Can Your Personal Social Media Damage Your Dental Practice?
As a dentist, or really any business operator, it’s sometimes difficult to separate your professional and personal life. It’s importantfor your patients to know you are actually human and not just some person who drills their teeth!
Comfort is vital for patients. That is why some things are best left unsaid. Most professionals have mastered this art—things that make you laugh at work might not make you crack a grin at home. However, with the increased prominence of social media in promoting businesses, it’s crucial to be able to separate what you advertise on your personal and practice pages.
The first step is realizing that there should be a distinction between John Smith’s personal pages (Facebook, Twitter, LinkedIn, etc.) and Dr. John Smith’s dental practice pages. The former is a personal social media outlet for your personal views. The latter should advertise your practice. Any opinions that are shared on your practice’s page should involve dentistry, not thoughts on the local sports team or a new restaurant around the block! You never know what your patients can take offense to—some may choose to leave your practice just because of a misinterpreted joke about your plumber. By separating business from pleasure, you are allowing your practice and dental skills to speak for themselves, not your personal opinions.
Even if you separate your social media pages, it would be futile if your personal pages were open to the public. Creating strict privacy settings on your personal profiles is essential in dividing your pages. Make sure the only people who can view your personal posts are your “friends” or “followers.” It should go without saying that your patients should not be in those groups. On your personal pages, connect with friends and family. On your professional pages, connect with patients and other dentists.
In sum, you can and should be a real person, but things you would not say in your office should be things you would not say in your professional profiles. You wouldn’t show your patients pictures from your best friend’s bachelor party this past weekend, so make sure they don’t see them on your social media either. You may never know how much damage your personal pages can have on your practice…so don’t take a chance by finding out the hard way!
Some very good points and advice here. Thanks for sharing your blog, I found it very useful
It won’t only damage your dental practice but also increases security risks for your family. Informative post!
[…] To read the entire article, please visit http://www.thedentalgeek.com. […]
Interesting thoughts! Social media can be a tough environment for anyone to navigate through.
In these days everything goes online, and social media has its influence. I started using Ad-assistant which created an online campaign for me in jusr a few minutes and it helped me get really good clients in. you can check it out-http://lp.algomizer.com/dentist/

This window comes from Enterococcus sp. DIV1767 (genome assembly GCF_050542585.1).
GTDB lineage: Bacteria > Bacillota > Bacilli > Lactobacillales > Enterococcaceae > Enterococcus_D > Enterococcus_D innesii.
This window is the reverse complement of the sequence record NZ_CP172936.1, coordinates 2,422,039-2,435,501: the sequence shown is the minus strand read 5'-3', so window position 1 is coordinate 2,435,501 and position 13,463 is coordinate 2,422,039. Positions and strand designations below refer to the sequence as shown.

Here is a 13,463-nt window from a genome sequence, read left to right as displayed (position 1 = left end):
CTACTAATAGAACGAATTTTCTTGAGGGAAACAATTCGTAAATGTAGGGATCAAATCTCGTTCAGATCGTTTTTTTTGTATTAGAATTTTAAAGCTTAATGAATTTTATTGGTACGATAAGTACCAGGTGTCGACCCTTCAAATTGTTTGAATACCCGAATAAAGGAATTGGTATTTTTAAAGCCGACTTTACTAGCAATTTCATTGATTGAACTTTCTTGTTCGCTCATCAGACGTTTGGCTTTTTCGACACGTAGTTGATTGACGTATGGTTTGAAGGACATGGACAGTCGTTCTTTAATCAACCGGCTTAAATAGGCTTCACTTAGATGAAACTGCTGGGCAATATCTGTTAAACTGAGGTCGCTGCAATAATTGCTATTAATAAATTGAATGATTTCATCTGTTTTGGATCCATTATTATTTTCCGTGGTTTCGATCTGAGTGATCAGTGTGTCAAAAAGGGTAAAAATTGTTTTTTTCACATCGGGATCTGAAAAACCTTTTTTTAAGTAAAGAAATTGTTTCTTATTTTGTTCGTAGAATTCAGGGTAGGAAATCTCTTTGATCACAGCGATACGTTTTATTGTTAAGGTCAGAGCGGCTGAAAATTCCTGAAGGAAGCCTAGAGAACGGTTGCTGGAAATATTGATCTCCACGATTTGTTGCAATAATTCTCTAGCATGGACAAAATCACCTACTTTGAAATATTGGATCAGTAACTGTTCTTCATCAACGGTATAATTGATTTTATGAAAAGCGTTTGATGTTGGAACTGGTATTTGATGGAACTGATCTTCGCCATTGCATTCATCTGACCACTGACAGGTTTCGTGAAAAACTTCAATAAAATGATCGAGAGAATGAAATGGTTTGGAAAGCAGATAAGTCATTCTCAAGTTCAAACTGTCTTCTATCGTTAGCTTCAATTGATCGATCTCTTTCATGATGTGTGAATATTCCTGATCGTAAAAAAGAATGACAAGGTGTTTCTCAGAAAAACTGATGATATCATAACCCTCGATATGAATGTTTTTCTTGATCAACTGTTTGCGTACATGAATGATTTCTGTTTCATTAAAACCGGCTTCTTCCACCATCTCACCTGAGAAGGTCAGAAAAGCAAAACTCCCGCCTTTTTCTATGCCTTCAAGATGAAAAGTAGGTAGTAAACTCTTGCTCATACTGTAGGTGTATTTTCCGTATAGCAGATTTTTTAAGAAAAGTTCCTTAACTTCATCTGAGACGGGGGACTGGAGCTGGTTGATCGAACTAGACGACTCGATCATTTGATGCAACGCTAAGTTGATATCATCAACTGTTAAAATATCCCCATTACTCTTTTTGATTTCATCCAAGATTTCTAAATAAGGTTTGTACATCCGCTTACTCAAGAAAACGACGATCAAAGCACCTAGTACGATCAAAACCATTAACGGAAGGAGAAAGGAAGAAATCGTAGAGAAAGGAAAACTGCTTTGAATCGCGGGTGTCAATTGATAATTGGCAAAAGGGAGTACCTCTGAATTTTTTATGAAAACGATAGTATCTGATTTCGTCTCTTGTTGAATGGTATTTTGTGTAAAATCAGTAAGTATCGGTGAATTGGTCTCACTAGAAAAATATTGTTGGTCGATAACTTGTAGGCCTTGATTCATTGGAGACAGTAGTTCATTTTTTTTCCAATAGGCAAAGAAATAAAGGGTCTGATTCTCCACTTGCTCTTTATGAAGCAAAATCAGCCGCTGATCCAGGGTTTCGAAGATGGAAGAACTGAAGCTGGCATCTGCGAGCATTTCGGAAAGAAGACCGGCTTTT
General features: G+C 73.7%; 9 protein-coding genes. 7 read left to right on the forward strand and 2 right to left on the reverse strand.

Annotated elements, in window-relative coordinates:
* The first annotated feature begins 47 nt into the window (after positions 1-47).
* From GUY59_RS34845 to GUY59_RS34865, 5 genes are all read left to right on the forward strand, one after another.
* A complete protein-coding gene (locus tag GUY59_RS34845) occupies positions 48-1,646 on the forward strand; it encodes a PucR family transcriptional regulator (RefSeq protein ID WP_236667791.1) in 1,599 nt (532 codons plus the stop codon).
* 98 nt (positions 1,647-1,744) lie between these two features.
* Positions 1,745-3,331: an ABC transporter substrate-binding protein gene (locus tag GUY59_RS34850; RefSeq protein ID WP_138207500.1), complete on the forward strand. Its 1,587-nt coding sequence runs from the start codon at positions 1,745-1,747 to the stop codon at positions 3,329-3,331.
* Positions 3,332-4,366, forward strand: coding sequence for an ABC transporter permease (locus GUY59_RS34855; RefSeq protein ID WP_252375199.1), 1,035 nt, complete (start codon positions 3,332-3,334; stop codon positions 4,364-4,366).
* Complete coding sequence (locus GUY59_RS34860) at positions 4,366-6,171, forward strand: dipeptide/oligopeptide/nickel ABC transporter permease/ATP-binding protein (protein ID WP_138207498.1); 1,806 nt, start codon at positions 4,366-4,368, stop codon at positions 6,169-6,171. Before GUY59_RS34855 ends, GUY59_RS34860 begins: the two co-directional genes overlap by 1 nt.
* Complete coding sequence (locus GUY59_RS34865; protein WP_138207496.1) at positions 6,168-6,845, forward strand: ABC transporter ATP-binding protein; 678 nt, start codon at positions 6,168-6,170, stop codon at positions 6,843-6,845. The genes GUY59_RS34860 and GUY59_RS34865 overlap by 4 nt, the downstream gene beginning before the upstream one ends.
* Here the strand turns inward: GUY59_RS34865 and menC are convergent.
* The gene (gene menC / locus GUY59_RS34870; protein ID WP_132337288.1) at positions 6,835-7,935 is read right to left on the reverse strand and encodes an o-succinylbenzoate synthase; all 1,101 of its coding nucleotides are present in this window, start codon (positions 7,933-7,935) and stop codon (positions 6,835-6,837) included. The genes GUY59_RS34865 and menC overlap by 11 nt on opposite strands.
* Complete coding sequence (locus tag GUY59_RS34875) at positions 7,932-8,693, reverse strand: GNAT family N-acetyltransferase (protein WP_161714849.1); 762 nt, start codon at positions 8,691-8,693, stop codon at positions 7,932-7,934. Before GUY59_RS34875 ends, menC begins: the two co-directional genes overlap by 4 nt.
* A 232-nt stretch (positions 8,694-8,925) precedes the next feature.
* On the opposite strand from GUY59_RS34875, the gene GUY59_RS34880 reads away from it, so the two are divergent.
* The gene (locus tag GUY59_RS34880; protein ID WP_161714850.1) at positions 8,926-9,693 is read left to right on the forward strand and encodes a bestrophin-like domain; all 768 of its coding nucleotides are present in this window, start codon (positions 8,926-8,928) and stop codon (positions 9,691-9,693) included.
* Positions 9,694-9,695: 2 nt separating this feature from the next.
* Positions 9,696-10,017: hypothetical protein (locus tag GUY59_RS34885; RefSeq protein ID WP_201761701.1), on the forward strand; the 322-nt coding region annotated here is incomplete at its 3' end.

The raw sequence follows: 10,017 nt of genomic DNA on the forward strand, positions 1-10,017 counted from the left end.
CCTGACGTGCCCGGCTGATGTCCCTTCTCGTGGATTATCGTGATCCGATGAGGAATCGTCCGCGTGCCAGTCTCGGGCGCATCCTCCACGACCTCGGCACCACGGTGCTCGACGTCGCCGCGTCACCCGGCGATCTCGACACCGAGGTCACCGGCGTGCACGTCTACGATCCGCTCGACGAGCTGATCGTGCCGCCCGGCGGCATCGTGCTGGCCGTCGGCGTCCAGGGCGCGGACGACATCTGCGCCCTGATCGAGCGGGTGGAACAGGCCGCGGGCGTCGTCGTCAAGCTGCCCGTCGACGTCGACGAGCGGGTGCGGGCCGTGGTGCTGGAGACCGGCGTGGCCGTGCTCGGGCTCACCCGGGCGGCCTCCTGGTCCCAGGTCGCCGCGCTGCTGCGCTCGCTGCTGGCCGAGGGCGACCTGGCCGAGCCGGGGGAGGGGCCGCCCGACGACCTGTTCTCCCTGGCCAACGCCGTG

Hope it will help!
I believe that personal social media can also strengthen your practice. People want to feel connected to others and they want to work with people they feel they know and can trust. If you put out these qualities with your personal social media, then you’ll garner huge support from your fans who know you are a genuine person and do quality work.
[…] از مقاله ای در وبسایت […]
Our clients are mostly small business owners and dentist. Therefore they actually use their private social media accounts to become the brand of their business online. A good rule of thumb to remember is if you don’t want somebody to see it than don’t post it online. I wouldn’t be afraid to connect with patients as long as your not going around posting party pics and pics from your latest hunting trip in Africa.
Hello Daniel Meyerson,
You notice excellent topices . I have lots of dentists friend. Honestly , there are not aware of social networking . They just run personal social page and business page from same profile.
I strongly believe that it should be separated. Professional page should be more engange with practice and professional news . Besides, personal page should be more private for Friends and family . I will send your blog list to all of my dentists and other professional friends.
This post is real talk. I think this applies to every business person who loves to post on social media platforms. Refrain from posting too much personal content in your business account or pages that might hurt your brand. Keeping the reputation of the brand might be a strict process but in the long run, it will benefit your business, it is just a matter of being consistent.www.spargoconnect.com
I read new things about dental health here. I would like to read more posts form you.This blog is also helpful http://www.castlehillsdentistry.com/2016/10/15/complete-guide-cosmetic-dentistry/
Well said Daniel. I’ve read enough stories about people boycotting businesses because of a business owners political views to know it is imperative for your business and personal life to be kept separate. Your patients only care about your ability to provide quality treatment, not what your political views are.